Home Search SiteMap Contact Us Review Board









GAYHEALTH EDUCATION PARTY DRUG USE

Overview

Drugs, Doses & Effects

Risks & Long-Term
Effects


Treatment & Prevention

HEALTH TOPICS

Alternative Insemination

Anal Cancer in Men

Anal Health

Cancer in Women

HIV & AIDS

Party Drug Use

Safer Sex & STD
Prevention in Men


Safer Sex & STD
Prevention in Women


Transgender Health

Viral Hepatitis

RESOURCES

Defining LGBT Health

Getting Good Health Care
and Preventive Care


Glossary


LGBT Terminology

Links

Videos

ABOUT US
Healthcommunities.com

Pressroom

Browser Comments

Link to lgbthealthchannel





Party Drug Use
Studies conducted since the 1970s have suggested a higher prevalence of alcohol and drug use in the LGBT community compared to the general population. Of all the communities affected by the increased use of "party" drugs like cocaine, MDMA (ecstasy, X), ketamine (special K), amyl nitrate (poppers), and methamphetamines (crystal meth), gay men are perhaps most notably affected. In addition to their dangerous physiological effects, these drugs cause disinhibition, incaution, and, some say, heightened sexual arousal. Health providers believe they hinder safe sex practices, that they have catalyzed recently increased rates of gonorrhea, syphilis, hepatitis A, and HIV in metropolitan LGBT communities, and that they are a serious LGBT health concern. Many providers find the correlation between party drug use and sexually transmitted diseases (STDs) in urban gay male populations in their locality.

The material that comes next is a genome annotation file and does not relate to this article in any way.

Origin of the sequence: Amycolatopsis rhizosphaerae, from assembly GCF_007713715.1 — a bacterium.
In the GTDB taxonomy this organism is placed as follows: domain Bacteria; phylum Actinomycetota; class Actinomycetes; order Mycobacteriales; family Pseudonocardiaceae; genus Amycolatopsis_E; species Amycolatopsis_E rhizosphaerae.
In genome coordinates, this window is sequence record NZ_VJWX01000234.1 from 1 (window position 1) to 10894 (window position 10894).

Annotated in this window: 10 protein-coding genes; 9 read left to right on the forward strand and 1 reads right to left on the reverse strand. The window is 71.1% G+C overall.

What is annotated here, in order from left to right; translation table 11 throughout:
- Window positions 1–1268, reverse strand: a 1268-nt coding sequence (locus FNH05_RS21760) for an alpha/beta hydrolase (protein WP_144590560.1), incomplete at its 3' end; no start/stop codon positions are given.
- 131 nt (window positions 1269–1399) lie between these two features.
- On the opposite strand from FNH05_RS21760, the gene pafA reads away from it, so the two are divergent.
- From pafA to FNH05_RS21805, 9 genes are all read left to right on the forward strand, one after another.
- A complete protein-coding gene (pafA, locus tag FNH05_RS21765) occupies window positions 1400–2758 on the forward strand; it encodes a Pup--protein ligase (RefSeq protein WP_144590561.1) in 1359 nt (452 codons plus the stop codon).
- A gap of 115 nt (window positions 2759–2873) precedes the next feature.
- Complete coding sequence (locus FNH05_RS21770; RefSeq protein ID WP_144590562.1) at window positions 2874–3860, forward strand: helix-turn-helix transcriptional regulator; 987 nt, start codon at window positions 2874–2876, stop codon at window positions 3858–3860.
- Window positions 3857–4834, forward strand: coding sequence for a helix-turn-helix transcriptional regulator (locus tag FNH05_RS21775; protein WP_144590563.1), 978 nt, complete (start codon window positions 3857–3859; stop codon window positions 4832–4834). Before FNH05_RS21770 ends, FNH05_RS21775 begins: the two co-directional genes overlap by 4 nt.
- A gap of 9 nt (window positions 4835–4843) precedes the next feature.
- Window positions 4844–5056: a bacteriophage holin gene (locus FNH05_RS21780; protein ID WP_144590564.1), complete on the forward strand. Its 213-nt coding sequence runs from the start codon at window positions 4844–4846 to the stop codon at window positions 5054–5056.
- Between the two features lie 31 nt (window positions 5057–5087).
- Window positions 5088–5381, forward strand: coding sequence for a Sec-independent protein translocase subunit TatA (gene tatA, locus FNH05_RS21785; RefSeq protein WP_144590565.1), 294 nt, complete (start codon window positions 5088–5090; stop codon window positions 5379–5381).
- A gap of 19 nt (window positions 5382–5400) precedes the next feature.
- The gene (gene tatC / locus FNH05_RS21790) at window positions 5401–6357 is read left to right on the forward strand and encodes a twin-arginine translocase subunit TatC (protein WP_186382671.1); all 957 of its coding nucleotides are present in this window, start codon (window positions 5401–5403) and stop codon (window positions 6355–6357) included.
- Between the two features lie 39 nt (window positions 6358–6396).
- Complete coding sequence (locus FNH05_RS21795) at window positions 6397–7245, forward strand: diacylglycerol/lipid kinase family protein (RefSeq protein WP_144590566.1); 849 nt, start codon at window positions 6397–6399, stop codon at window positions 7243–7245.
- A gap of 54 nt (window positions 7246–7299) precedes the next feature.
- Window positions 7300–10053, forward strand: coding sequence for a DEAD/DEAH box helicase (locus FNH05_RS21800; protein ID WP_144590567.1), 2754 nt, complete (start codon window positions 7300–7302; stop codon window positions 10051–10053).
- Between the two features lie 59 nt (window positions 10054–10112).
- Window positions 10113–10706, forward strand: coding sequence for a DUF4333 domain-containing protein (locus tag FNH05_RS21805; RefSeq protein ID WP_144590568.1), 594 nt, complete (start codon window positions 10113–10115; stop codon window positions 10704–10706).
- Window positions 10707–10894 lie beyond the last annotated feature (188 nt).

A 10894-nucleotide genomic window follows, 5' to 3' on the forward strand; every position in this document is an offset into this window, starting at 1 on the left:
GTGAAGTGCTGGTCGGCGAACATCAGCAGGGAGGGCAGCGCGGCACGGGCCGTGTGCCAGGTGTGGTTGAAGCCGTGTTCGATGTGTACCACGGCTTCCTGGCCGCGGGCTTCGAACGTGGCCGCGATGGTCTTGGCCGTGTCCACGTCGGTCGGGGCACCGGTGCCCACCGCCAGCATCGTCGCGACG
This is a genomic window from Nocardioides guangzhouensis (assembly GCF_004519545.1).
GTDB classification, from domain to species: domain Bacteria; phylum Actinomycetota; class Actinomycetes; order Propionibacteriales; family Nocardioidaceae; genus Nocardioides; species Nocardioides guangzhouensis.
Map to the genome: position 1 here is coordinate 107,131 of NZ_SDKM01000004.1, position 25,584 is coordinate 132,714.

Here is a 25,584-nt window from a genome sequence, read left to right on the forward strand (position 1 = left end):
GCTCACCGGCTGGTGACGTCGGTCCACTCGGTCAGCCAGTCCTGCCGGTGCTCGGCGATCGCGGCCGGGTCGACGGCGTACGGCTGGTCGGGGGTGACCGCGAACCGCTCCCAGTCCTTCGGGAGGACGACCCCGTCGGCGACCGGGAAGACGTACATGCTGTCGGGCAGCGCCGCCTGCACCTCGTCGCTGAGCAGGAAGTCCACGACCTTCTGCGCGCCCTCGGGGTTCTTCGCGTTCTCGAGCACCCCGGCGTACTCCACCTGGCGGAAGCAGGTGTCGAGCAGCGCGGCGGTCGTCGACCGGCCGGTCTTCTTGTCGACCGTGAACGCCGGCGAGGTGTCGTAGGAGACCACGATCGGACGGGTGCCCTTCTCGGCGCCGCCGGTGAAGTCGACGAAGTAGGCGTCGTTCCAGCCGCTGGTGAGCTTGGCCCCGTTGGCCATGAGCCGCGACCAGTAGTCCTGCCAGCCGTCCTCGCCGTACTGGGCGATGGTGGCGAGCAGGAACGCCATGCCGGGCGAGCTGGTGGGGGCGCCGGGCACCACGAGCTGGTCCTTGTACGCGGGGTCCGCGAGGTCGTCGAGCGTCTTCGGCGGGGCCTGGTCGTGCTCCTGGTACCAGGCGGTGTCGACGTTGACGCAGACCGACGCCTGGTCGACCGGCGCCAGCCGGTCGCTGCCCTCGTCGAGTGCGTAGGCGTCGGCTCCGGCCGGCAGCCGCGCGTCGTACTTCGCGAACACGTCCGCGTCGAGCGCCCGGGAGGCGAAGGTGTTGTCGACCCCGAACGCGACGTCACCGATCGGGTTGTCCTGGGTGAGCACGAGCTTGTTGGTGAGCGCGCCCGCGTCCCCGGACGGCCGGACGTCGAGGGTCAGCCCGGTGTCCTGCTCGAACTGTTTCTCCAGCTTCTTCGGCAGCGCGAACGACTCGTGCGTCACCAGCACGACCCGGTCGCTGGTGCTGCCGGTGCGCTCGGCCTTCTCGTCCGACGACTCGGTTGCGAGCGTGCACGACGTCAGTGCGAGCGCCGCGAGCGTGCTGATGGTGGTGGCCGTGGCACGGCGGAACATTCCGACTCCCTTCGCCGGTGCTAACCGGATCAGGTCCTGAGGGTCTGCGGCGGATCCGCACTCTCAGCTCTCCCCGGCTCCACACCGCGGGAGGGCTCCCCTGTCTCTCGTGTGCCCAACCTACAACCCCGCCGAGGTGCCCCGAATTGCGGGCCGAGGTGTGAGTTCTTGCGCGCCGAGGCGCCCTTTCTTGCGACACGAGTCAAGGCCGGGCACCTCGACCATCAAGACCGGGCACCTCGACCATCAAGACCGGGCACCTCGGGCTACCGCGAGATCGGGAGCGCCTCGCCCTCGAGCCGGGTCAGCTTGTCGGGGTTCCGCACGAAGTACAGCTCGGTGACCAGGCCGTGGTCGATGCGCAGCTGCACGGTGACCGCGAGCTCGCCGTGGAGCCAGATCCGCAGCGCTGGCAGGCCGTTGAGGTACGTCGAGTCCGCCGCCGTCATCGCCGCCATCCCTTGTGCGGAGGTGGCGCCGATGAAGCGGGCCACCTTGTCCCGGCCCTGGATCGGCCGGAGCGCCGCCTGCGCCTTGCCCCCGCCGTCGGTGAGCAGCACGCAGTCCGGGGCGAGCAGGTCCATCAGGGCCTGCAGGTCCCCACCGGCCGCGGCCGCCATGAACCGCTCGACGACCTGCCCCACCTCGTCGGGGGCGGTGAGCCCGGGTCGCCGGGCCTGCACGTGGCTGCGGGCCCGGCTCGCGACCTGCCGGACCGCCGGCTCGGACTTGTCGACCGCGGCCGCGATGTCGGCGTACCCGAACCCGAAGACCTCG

Party drugs, sometimes called dance drugs, are so called because they cause feelings of empathy and euphoria and are associated with the nightclub scene, raves, and circuit dance parties, which travel between cities like Miami, Atlanta, New York, Chicago, Los Angeles, and San Francisco. LGBT communities routinely organize circuit parties, often as AIDS fundraisers. Ketamine, ecstasy, and amyl nitrate are often brought into the venue by patrons. Many claim that the loss of inhibition and the feelings of disassociation caused by drugs like ketamine heighten their experience and allow them to dance vigorously longer. Consequently, dehydration and heat exhaustion are common.

Teen deaths associated with drug use and nightclub events (raves) have amplified the general public’s awareness to party drugs and their dangerous effects. Most medical emergencies that occur at raves are caused by heat stroke and exhaustion due to overexertion and disregard for well-being, both of which may result from drug use.

These drugs may be particularly dangerous when combined with antidepressants or AIDS medication, Viagra®, which is used to counteract the temporary erectile dysfunction caused by some drugs, or when injected using contaminated needles. Combining these drugs with alcohol increases the risk for injury and death.

Back to Top

Overview
Drugs, Doses & Effects
Risks & Long-Term Effects
Treatment & Prevention



Monday, May 08, 2006
Gay Features
Google
LGBThealthchannel
Web


Help Us Help You - Please take a minute to fill out our
survey.

MDLocator - Find an LGBT-friendly provider Locator
Find an LGBT-friendly provider.


Refer a friend to lgbthealthchannel



top

Home Search SiteMap Contact Us Review Board

This page last modified: Tuesday, February 08, 2005
We subscribe to the HONcode principles of the Health On the Net Foundation Healthcommunities.com
We subscribe to the HONcode principles of the Health On the Net Foundation
© 1998-2006
by Healthcommunities.com, Inc. All rights reserved.
Contact the webmaster with any technical issues.

Website hosted by Creative Mesh.



General Website Disclaimer | Legal Notice | Privacy Statement | Advertising Disclaimer